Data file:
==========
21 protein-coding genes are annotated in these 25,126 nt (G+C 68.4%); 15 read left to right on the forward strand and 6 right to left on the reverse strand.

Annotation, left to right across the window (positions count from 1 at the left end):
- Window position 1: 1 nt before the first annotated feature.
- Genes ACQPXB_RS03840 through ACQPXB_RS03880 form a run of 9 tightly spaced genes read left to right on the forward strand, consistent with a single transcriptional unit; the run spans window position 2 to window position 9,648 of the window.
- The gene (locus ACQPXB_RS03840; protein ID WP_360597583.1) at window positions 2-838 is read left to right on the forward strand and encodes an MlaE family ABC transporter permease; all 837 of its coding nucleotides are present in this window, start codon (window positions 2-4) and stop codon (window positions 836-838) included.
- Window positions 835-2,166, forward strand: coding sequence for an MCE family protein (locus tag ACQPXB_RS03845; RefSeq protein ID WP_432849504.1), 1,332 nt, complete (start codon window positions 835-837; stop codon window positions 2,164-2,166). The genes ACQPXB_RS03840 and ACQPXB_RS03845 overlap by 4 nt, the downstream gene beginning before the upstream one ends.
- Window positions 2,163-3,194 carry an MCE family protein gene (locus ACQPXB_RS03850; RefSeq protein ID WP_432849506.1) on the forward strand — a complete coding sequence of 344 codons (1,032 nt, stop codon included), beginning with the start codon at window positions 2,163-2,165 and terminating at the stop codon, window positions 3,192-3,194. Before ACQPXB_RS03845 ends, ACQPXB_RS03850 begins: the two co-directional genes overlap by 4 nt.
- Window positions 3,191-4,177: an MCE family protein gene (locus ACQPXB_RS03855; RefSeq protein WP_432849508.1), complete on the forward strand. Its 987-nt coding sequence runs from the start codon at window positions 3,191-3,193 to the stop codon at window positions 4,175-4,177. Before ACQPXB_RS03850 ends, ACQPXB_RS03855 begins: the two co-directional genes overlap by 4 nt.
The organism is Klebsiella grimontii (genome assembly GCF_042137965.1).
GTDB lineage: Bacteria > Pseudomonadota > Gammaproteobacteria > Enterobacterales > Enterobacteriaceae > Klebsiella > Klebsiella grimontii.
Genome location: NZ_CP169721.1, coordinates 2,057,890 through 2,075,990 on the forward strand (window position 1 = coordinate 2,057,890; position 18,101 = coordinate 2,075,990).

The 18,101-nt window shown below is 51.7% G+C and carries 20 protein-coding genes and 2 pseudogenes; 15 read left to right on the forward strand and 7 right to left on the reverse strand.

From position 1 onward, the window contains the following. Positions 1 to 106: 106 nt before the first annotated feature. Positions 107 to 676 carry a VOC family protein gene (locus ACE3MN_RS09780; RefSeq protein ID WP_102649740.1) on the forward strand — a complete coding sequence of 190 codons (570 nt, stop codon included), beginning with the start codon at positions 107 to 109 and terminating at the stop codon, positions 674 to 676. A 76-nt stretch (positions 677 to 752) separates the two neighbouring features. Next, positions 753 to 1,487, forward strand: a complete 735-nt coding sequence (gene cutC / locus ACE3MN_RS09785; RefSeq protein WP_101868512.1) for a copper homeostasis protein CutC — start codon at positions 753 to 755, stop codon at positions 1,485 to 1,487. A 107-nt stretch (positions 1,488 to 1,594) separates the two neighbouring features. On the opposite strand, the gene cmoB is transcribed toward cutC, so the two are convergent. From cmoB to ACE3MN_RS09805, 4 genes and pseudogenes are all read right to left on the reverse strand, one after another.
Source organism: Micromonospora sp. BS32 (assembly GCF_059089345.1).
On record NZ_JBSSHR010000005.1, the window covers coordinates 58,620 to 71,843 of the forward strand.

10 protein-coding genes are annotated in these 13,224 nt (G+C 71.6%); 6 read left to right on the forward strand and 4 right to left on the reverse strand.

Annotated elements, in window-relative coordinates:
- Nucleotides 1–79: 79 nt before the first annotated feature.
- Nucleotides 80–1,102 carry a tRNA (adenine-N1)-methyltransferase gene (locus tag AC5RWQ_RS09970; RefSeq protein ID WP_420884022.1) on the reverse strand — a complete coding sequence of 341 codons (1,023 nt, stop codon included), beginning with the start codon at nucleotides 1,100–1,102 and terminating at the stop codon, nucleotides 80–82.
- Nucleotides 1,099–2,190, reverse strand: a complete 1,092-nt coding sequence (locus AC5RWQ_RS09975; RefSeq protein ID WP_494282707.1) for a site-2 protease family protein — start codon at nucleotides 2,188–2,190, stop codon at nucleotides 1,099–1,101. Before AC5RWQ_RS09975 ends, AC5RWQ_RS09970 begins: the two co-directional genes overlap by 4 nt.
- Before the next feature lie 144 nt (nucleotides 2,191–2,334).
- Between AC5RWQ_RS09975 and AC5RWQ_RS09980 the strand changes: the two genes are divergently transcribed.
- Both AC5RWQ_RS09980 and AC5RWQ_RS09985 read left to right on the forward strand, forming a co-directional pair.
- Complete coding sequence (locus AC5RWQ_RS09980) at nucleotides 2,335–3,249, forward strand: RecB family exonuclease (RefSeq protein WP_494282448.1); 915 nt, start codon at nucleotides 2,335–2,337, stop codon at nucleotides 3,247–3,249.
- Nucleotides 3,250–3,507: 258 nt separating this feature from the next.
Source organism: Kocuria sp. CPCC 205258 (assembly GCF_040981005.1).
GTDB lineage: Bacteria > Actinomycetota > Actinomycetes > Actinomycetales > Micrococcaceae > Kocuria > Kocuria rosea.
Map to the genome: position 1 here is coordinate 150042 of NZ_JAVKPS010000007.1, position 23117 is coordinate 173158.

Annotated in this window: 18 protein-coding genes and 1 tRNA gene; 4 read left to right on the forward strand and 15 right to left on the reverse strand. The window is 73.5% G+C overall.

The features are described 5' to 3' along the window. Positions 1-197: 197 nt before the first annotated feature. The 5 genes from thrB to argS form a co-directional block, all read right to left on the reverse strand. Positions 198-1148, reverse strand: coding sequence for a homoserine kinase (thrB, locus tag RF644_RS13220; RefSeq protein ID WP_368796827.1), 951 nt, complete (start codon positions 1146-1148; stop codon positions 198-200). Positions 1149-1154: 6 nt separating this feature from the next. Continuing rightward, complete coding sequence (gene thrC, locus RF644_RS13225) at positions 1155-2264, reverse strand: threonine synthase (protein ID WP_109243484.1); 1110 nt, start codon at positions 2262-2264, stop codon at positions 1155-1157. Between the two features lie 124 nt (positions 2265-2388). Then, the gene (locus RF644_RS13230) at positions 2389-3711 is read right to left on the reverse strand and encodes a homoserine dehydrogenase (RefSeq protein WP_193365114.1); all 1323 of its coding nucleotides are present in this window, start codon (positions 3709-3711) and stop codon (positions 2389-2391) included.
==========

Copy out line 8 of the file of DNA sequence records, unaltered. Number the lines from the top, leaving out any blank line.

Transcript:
- Window positions 3,191-4,177: an MCE family protein gene (locus ACQPXB_RS03855; RefSeq protein WP_432849508.1), complete on the forward strand. Its 987-nt coding sequence runs from the start codon at window positions 3,191-3,193 to the stop codon at window positions 4,175-4,177. Before ACQPXB_RS03850 ends, ACQPXB_RS03855 begins: the two co-directional genes overlap by 4 nt.